Federal Infrastructure Programs May be Delayed by Inadequate Data

According to briefing documents leaked to the Canadian Press, the federal government’s ambitious plans for investing in infrastructure may be hampered by a lack of data on the state of Canada’s roads, bridges, highways, water and sewer systems. The lack of data is likely to pose challenges for the new government, who came to power promising to make evidence-based decisions.

Local governments may have the most detailed information about the state of infrastructure across the country. This is especially true in Ontario where municipalities develop asset management plans. Given the level of knowledge about the state of infrastructure that local communities posses, the Federation Canadian Municipalities (FCM) is pushing for municipalities to be consulted on where new infrastructure money would be best spent.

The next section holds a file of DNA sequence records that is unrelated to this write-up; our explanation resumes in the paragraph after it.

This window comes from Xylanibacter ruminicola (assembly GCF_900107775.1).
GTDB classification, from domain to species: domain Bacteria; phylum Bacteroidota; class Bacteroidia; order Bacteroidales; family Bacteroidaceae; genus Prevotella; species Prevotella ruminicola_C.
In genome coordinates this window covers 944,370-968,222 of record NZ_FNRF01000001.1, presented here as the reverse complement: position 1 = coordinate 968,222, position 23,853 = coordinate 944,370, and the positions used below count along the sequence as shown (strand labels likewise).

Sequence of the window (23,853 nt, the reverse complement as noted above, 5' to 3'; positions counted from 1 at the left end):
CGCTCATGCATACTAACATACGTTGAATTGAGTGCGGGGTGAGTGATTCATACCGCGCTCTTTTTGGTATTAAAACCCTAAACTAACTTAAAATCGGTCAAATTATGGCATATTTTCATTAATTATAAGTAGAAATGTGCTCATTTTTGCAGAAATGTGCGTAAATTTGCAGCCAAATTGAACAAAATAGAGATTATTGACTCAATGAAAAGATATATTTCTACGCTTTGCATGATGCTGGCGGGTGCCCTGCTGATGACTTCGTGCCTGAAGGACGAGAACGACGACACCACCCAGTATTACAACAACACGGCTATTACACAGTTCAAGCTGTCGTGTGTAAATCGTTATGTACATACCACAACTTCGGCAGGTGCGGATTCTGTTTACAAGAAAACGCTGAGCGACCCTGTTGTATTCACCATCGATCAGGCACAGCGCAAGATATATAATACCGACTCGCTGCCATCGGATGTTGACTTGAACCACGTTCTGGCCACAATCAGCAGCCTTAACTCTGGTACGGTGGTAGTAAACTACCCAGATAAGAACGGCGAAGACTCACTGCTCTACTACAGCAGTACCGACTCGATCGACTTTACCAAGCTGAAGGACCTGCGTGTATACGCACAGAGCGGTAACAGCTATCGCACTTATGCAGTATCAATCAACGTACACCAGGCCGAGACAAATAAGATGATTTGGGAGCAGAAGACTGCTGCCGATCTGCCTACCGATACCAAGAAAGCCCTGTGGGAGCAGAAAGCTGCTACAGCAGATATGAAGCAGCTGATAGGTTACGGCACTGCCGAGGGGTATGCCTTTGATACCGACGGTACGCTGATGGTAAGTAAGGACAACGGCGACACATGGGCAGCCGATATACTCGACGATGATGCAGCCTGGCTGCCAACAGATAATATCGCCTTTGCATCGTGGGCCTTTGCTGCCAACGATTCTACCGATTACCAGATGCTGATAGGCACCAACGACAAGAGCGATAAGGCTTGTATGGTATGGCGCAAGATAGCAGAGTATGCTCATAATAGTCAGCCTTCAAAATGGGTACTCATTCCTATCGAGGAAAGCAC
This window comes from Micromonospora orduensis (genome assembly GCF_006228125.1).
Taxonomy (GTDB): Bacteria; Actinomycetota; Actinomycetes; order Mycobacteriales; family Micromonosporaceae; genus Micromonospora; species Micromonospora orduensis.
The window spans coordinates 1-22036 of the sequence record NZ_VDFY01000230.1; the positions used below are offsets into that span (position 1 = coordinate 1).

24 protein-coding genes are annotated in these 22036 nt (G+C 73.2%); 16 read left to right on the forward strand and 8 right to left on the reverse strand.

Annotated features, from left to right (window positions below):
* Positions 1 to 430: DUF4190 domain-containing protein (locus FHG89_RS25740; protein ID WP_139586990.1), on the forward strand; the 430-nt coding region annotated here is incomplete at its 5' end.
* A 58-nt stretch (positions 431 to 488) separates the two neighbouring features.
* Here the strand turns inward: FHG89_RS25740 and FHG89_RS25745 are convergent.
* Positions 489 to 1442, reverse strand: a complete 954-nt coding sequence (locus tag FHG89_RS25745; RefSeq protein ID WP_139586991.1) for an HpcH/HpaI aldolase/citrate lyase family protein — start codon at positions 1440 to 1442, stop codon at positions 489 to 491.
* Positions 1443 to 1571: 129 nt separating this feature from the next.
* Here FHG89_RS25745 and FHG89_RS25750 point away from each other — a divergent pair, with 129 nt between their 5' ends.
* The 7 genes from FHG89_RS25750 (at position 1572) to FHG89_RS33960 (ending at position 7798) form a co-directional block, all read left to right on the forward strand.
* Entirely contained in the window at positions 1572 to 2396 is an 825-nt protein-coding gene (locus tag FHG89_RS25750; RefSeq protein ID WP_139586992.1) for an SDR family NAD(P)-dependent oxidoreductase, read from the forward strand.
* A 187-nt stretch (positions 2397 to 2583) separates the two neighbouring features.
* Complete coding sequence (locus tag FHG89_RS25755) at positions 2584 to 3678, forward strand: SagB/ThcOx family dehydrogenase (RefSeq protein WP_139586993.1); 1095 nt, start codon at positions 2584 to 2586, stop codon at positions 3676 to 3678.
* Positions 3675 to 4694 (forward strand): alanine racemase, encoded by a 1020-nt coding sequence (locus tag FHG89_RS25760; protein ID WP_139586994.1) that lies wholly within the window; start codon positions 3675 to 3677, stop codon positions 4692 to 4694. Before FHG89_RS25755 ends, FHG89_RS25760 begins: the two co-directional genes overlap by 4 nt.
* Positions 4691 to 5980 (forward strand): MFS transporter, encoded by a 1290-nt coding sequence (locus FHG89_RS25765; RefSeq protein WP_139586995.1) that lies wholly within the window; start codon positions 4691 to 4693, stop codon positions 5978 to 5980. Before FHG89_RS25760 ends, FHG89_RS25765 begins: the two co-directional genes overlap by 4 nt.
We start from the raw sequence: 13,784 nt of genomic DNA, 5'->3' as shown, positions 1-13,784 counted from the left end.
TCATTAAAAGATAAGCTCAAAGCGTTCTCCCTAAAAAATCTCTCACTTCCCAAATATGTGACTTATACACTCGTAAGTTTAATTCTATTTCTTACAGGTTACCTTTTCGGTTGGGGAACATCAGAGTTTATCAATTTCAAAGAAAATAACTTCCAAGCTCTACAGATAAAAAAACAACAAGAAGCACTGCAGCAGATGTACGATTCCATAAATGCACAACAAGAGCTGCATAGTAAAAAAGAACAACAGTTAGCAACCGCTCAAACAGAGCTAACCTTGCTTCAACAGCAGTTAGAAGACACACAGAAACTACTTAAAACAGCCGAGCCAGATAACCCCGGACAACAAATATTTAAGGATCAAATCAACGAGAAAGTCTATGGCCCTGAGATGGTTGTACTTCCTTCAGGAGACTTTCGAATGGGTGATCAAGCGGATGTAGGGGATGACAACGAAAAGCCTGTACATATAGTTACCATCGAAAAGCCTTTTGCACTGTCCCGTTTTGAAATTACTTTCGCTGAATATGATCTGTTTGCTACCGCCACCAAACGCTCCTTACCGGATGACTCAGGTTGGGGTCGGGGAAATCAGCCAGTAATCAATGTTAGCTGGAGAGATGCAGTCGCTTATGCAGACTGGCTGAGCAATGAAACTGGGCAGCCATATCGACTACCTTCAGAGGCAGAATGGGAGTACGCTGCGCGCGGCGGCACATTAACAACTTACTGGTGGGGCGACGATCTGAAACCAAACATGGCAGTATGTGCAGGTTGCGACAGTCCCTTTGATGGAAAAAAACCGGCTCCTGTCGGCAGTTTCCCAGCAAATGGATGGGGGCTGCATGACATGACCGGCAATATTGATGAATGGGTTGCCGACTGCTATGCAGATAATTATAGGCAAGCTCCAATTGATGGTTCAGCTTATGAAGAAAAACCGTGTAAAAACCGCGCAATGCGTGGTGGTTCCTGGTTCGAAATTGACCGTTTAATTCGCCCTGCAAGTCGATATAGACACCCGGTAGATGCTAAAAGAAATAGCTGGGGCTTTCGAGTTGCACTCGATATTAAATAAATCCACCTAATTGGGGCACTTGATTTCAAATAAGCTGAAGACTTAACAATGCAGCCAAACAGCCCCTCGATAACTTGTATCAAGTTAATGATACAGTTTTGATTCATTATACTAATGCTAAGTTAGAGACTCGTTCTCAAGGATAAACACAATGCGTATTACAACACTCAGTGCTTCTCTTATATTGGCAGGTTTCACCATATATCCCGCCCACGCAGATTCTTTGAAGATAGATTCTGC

According to FCM President Raymond Louie:

It’s important that any investment plan recognizes that municipalities are best positioned to decide which projects will provide the biggest boost to the economy and the greatest improvement to the quality of life of people in their communities…

The new federal government has promised to increase spending on infrastructure by an average of $6 billion a year for the next 10 years.

For more:

Globe and Mail: Liberals lack data to make decisions on infrastructure spending

FCM: Cities and Communities–Partners in Canada’s Future. The First 100 Days in Government 

 

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